Sunday, March 7, 2010

When are sequences too much ?

I'm struggling with (one of many) artifacts of allowing expressions (variables, and positional parameters) be XdmValues, which allow sequences.
In generally this is a good, if not necessary thing.
It allows sequences to be stored in variables and produced as expressions and be preserved as sequences. For example

A=<[ 1 , 2 , ]>
xquery -f file.query -v sequence_var $A

Note that you can pass a single XdmValue ($A) as a parameter to Xquery.

The problem comes if you want to 'flatten' the sequence to seperate positional params.


A=$(ls) # produces a single sequence of files

echo $A

This looks right but under the hood echo is getting a single argument (argv[1]) which is a sequence.

Suppose I want to delete all these files

posix:rm $A

Ups ... rm now gets 1 argument ... it has to know that if the argument is sequence to iterate over each item like this
for i in $A ; do posix:rm $i ; done

For many commands getting sequences where they expect items is problematic.
But on the other hand being able to preserve sequences is critical.

So What to do ?
I'm working on (and open to suggestion) a syntax which forcibly flattens sequences into positional parameters.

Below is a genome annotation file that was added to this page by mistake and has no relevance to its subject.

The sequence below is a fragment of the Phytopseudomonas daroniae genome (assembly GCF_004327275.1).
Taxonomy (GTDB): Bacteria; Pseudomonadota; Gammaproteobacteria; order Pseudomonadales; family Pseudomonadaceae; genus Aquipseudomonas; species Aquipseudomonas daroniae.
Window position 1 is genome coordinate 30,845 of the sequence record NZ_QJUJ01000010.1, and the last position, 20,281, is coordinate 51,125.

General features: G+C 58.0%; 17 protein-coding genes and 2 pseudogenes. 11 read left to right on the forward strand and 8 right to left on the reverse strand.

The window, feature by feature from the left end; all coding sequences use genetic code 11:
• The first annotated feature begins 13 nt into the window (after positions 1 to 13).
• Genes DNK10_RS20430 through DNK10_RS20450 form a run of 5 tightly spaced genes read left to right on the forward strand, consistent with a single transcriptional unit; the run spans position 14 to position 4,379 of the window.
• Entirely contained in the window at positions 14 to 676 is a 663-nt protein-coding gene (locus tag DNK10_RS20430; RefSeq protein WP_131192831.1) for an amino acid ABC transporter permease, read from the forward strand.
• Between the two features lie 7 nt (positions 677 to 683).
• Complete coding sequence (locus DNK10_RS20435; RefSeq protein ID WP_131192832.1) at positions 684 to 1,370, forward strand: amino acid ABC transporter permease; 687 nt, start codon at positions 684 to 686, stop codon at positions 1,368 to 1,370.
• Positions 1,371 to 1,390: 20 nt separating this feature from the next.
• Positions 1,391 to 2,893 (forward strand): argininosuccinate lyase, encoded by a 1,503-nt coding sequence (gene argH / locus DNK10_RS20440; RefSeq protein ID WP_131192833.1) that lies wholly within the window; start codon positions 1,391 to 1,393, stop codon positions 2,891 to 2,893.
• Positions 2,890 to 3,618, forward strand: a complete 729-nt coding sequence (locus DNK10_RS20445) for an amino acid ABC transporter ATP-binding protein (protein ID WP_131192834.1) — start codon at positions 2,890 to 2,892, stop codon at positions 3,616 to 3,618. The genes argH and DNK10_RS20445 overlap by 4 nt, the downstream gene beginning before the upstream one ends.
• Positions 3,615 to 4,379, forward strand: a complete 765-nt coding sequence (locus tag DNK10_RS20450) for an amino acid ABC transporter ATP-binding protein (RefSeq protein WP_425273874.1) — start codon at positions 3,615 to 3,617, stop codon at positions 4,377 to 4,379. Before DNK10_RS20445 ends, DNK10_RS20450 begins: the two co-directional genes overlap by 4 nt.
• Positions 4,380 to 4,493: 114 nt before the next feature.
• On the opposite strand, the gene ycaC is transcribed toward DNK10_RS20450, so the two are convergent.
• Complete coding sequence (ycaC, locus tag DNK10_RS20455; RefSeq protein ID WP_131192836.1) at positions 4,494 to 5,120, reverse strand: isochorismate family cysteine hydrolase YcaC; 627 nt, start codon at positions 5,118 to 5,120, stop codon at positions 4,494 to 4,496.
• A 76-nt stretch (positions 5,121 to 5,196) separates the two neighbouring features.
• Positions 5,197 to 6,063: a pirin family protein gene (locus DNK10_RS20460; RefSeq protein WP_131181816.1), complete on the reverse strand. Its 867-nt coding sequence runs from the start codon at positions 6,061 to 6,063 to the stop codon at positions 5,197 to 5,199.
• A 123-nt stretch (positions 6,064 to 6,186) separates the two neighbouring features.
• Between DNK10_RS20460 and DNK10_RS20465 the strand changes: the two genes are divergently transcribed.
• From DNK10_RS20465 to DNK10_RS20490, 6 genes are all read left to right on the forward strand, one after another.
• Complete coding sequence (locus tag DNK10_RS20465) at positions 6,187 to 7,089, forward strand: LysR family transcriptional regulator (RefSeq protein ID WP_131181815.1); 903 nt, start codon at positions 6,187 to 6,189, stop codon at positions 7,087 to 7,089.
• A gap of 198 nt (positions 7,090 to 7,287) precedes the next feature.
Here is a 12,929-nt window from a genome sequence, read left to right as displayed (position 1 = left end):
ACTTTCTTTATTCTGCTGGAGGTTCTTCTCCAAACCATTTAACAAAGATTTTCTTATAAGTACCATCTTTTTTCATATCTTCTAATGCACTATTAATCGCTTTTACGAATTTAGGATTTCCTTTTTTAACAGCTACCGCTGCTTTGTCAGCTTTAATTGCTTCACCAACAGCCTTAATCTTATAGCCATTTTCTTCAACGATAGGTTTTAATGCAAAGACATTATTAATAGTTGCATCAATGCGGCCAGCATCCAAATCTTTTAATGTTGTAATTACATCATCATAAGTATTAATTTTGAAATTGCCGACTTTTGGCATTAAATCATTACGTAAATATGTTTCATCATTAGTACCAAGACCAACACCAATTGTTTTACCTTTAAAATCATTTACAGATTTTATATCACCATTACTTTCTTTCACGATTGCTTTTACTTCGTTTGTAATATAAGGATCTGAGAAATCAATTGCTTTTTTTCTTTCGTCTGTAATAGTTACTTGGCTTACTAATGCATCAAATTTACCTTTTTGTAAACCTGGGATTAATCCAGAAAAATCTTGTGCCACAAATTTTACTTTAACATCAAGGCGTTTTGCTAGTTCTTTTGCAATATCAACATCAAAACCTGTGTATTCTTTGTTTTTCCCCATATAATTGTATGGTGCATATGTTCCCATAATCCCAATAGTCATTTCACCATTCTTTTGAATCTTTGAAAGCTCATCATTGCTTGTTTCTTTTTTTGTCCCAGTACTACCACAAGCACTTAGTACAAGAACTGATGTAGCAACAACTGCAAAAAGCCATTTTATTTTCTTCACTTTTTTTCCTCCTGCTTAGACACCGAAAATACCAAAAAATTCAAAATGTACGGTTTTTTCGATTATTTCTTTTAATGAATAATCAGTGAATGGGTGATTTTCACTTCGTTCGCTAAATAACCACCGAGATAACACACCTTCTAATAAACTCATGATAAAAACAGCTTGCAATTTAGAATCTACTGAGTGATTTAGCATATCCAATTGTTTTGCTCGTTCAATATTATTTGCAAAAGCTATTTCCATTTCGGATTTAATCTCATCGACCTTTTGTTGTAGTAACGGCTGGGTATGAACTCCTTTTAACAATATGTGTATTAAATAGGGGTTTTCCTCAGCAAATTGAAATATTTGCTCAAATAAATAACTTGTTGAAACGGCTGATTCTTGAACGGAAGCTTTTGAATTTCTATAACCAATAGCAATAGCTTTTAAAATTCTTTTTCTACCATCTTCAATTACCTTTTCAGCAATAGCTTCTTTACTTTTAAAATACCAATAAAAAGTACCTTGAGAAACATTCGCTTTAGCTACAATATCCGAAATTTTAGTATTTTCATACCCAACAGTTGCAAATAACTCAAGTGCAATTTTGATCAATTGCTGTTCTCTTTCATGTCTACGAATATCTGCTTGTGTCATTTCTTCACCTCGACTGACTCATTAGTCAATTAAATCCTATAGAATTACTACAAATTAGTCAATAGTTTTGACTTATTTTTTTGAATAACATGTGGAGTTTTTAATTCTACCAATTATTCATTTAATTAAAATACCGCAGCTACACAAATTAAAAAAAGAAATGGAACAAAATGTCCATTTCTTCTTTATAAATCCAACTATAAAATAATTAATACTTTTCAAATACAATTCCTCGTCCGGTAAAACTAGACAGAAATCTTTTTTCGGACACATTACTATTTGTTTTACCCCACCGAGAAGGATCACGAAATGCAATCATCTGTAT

Something like maybe

although I'd like it to work with inline expressions as well
posix:rm $(ls) # How to get this to flatten ?

Comments welcome on this idea


  1. I'm experimenting with a non-invasive partial solution for this problem. Its not a general solution but might be useful enough to be sufficient.

    I added a -E (or -expand) option to set.
    This tells set that it should expand (flatten) all sequences into individual XdmItme's for each positional parameter.

    set $(ls) # sets $1 to be a sequence of file names

    set -E -- $(ls) # sets $1...$N to be individual file names

  2. I've implemented a more invasive change, checked in but not released yet.
    This reverts the default behaviour for sequences to expand to multiple arguments, but allows direct control of each expression by using {expr}.

    set $(ls) # sets multiple args
    set {$(ls)} # sets 1 arg as a sequence
    set <[1,2,3]> # sets 3 args
    set {<[1,2,3]>} # sets 1 arg as sequence of 3


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